How Openness Affects Your Behavior

How being open and trying new things influences your behavior

Verywell / Bailey Mariner

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Openness, also often referred to as openness/intellect or open to experience, is one of the Big Five factors of personality. The Big Five theory suggests that personality is composed of five major dimensions. Each dimension represents a continuum, so you can be high, low, or somewhere in the middle with regards to each trait.

The Big Five Factors

In addition to openness, the Big Five include:

This trait taxonomy is a useful tool for thinking about personality, and research suggests that these five dimensions can play a part in predicting life outcomes in areas that include physical health, mental health, school, work, and social relationships.

People who tend to be high in the trait of openness are more willing to embrace new things, fresh ideas, and novel experiences. They are open-minded and approach new things with curiosity and tend to seek out novelty. They tend to pursue new adventures, experiences, and creative endeavors. They are also very good at thinking about and making connections between different concepts and ideas.

People who are low on openness, on the other hand, tend to prefer routines, traditions, and familiarity. They approach new things with great caution and prefer consistency. Individuals who are very low on the trait of openness are often seen as being rigid and close-minded. They may find it difficult to cope with changes.

Individuals who are low in this trait may pass up opportunities to try new things, including changes that could lead to academic or career advancement. Rather than move to a new place to go to a different school or make a career change to find a more rewarding job, they may stick with what is routine and familiar.

Common Characteristics of Openness

According to one definition: 

“Openness/Intellect reflects imagination, creativity, intellectual curiosity, and appreciation of esthetic experiences. Broadly, Openness/Intellect relates to the ability and interest in attending to and processing complex stimuli.”

People who are high in this trait are more likely to seek out new experiences. They enjoy things that are new, different, and surprising. They are also more likely to pay attention to their feelings and inner experiences.

People who are high in openness tend to have many of the following characteristics:

  • Creative
  • Intelligent and knowledgeable
  • Give great attention to mental imagery
  • Interested in new things
  • Enjoys hearing new ideas
  • Likes thinking about abstract concepts
  • Usually more liberal and open to diversity
  • Interested in artistic endeavors
  • Adventurous

Openness to experience also tends to be correlated to another psychological trait known as absorption, which involves the ability to become immersed in imagination or fantasy. This construct may also be linked to hypnotic susceptibility, or the tendency to be hypnotizable. 


A person's tendency to be either open or closed to experience are likely influenced by both genetics and experience. In psychology, this is often known as the nature or nurture debate. The nature side of the debate argues that certain psychological tendencies are largely caused by heritable factors, while the nurture side of the debate suggests that experience and environmental factors play the most pivotal role.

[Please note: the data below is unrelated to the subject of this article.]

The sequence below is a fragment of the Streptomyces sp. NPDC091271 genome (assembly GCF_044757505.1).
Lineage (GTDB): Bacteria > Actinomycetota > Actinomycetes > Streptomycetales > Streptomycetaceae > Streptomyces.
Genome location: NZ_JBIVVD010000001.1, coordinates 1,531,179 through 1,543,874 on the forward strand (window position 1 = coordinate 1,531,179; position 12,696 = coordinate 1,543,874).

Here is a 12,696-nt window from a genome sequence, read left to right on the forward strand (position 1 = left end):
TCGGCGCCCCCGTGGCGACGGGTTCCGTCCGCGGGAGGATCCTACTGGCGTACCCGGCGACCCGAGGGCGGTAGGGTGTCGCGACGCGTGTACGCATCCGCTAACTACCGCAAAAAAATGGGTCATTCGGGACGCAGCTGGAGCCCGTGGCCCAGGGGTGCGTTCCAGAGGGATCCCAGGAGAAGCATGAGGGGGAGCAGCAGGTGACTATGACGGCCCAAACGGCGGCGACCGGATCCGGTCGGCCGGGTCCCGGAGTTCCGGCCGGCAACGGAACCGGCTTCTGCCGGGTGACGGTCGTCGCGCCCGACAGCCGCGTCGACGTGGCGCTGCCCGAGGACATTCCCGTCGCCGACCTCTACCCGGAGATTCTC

Twin studies of the Big Five personality traits suggest that heritability accounts for between 40% to 60% of the individual variance in traits. While there is not a great deal of research available on the specific causes of each individual trait, one study found that 21% of differences in openness between individuals was due to heritability. Another study suggested that approximately 10% of the variance in novelty-seeking was due to genetic inheritance.

How Is Openness Measured?

Openness to experience, like the other four factors of personality, is usually measured using self-report inventories. These questionnaires typically contain a number of statements and people then choose a response that best reflects how much they agree with the statement.

For example, a typical inventory might contain a series of statements similar to the following and respondents then select a response between 1 (strongly disagree) and 5 (strongly agree).

How Open to Experience Are You?

If you are curious about how you might rate yourself on this personality trait, this informal quiz can give you a general idea. Examples of statements that you might find related to openness include:

  • I'm good at coming up with new ideas. 
  • I often think about the deeper meaning of things.
  • I'm curious about how things work. 
  • I enjoy thinking about theoretical ideas. 
  • I have many artistic hobbies. 
  • I place a high value on aesthetics and artistry. 
  • I have an active imagination.
  • I appreciate being around diverse groups of people.
  • I enjoy having philosophical discussions.
  • I tend to daydream or get distracted by flights of fancy. 
  • I like going to cultural events, art museums, and poetry readings.
  • I would prefer to have a theoretical discussion rather than making small talk.

If you strongly agree with most or all of these statements, then you are likely very open to experience. If you moderately agree with all or some of these statements, you are probably like most people and fall somewhere in the middle of the openness spectrum. If you disagree with all or most of these statements, then you might be lower on openness.

The advantage of this type of measurement is that self-reports tend to be very quick and easy to administer. One potential downside, however, is the tendency respondents sometimes have to answer in ways that are more socially desirable. In other instances, people select answers that reflect how they want to see themselves, rather than choose answers that are more reflective of their true behavior.

How Does Openness Influence Behavior?

Openness is often viewed as a positive trait. Open people have a higher level of intrinsic motivation to pursue knowledge for its own sake. They are curious about the world and want to learn more about how it works. They are also eager to try new things, so they may be better able to adapt and thrive when faced with changes in their environment, situation, or relationships.